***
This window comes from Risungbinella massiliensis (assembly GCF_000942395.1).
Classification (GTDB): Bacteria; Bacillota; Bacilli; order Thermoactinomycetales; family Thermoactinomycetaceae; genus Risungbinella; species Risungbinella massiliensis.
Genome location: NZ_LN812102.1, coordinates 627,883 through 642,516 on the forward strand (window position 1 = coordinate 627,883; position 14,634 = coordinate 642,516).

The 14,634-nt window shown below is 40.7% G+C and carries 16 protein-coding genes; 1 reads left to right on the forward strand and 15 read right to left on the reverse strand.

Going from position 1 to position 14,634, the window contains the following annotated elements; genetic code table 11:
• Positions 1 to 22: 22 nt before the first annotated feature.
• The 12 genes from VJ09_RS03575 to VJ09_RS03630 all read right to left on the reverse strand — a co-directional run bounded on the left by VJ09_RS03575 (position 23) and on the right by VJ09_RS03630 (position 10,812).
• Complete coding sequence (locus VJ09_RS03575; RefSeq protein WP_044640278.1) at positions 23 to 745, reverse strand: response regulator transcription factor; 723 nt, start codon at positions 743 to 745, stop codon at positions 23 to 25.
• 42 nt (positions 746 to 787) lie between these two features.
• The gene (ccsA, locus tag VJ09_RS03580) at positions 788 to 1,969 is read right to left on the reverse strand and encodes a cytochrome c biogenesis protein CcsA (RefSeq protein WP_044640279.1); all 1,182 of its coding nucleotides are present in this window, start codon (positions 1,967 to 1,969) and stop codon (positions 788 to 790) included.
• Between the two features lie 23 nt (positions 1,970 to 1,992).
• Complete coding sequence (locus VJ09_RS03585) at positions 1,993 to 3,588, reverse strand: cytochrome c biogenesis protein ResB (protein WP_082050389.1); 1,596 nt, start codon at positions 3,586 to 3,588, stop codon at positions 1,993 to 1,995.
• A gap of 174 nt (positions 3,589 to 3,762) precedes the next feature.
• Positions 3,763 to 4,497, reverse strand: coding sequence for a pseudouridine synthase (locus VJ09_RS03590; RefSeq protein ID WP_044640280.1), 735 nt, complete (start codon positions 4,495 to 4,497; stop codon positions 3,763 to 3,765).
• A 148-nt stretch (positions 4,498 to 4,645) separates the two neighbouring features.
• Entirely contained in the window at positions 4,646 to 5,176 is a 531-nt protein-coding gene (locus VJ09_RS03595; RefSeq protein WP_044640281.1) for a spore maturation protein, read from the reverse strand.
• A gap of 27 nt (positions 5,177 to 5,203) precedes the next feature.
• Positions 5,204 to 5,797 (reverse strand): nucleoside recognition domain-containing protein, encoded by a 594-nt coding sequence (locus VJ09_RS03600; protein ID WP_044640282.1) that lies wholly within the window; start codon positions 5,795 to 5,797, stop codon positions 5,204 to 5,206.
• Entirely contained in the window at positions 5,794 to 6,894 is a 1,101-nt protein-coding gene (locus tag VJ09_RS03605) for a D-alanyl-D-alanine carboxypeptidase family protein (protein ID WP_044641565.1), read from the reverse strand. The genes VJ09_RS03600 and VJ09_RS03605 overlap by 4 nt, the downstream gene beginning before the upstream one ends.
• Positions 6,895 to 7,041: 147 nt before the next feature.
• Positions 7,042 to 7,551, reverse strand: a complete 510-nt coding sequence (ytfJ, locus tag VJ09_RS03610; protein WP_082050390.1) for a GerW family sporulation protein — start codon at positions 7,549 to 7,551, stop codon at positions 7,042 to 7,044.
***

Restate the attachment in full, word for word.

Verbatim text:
This window comes from Risungbinella massiliensis (assembly GCF_000942395.1).
Classification (GTDB): Bacteria; Bacillota; Bacilli; order Thermoactinomycetales; family Thermoactinomycetaceae; genus Risungbinella; species Risungbinella massiliensis.
Genome location: NZ_LN812102.1, coordinates 627,883 through 642,516 on the forward strand (window position 1 = coordinate 627,883; position 14,634 = coordinate 642,516).

The 14,634-nt window shown below is 40.7% G+C and carries 16 protein-coding genes; 1 reads left to right on the forward strand and 15 read right to left on the reverse strand.

Going from position 1 to position 14,634, the window contains the following annotated elements; genetic code table 11:
• Positions 1 to 22: 22 nt before the first annotated feature.
• The 12 genes from VJ09_RS03575 to VJ09_RS03630 all read right to left on the reverse strand — a co-directional run bounded on the left by VJ09_RS03575 (position 23) and on the right by VJ09_RS03630 (position 10,812).
• Complete coding sequence (locus VJ09_RS03575; RefSeq protein WP_044640278.1) at positions 23 to 745, reverse strand: response regulator transcription factor; 723 nt, start codon at positions 743 to 745, stop codon at positions 23 to 25.
• 42 nt (positions 746 to 787) lie between these two features.
• The gene (ccsA, locus tag VJ09_RS03580) at positions 788 to 1,969 is read right to left on the reverse strand and encodes a cytochrome c biogenesis protein CcsA (RefSeq protein WP_044640279.1); all 1,182 of its coding nucleotides are present in this window, start codon (positions 1,967 to 1,969) and stop codon (positions 788 to 790) included.
• Between the two features lie 23 nt (positions 1,970 to 1,992).
• Complete coding sequence (locus VJ09_RS03585) at positions 1,993 to 3,588, reverse strand: cytochrome c biogenesis protein ResB (protein WP_082050389.1); 1,596 nt, start codon at positions 3,586 to 3,588, stop codon at positions 1,993 to 1,995.
• A gap of 174 nt (positions 3,589 to 3,762) precedes the next feature.
• Positions 3,763 to 4,497, reverse strand: coding sequence for a pseudouridine synthase (locus VJ09_RS03590; RefSeq protein ID WP_044640280.1), 735 nt, complete (start codon positions 4,495 to 4,497; stop codon positions 3,763 to 3,765).
• A 148-nt stretch (positions 4,498 to 4,645) separates the two neighbouring features.
• Entirely contained in the window at positions 4,646 to 5,176 is a 531-nt protein-coding gene (locus VJ09_RS03595; RefSeq protein WP_044640281.1) for a spore maturation protein, read from the reverse strand.
• A gap of 27 nt (positions 5,177 to 5,203) precedes the next feature.
• Positions 5,204 to 5,797 (reverse strand): nucleoside recognition domain-containing protein, encoded by a 594-nt coding sequence (locus VJ09_RS03600; protein ID WP_044640282.1) that lies wholly within the window; start codon positions 5,795 to 5,797, stop codon positions 5,204 to 5,206.
• Entirely contained in the window at positions 5,794 to 6,894 is a 1,101-nt protein-coding gene (locus tag VJ09_RS03605) for a D-alanyl-D-alanine carboxypeptidase family protein (protein ID WP_044641565.1), read from the reverse strand. The genes VJ09_RS03600 and VJ09_RS03605 overlap by 4 nt, the downstream gene beginning before the upstream one ends.
• Positions 6,895 to 7,041: 147 nt before the next feature.
• Positions 7,042 to 7,551, reverse strand: a complete 510-nt coding sequence (ytfJ, locus tag VJ09_RS03610; protein WP_082050390.1) for a GerW family sporulation protein — start codon at positions 7,549 to 7,551, stop codon at positions 7,042 to 7,044.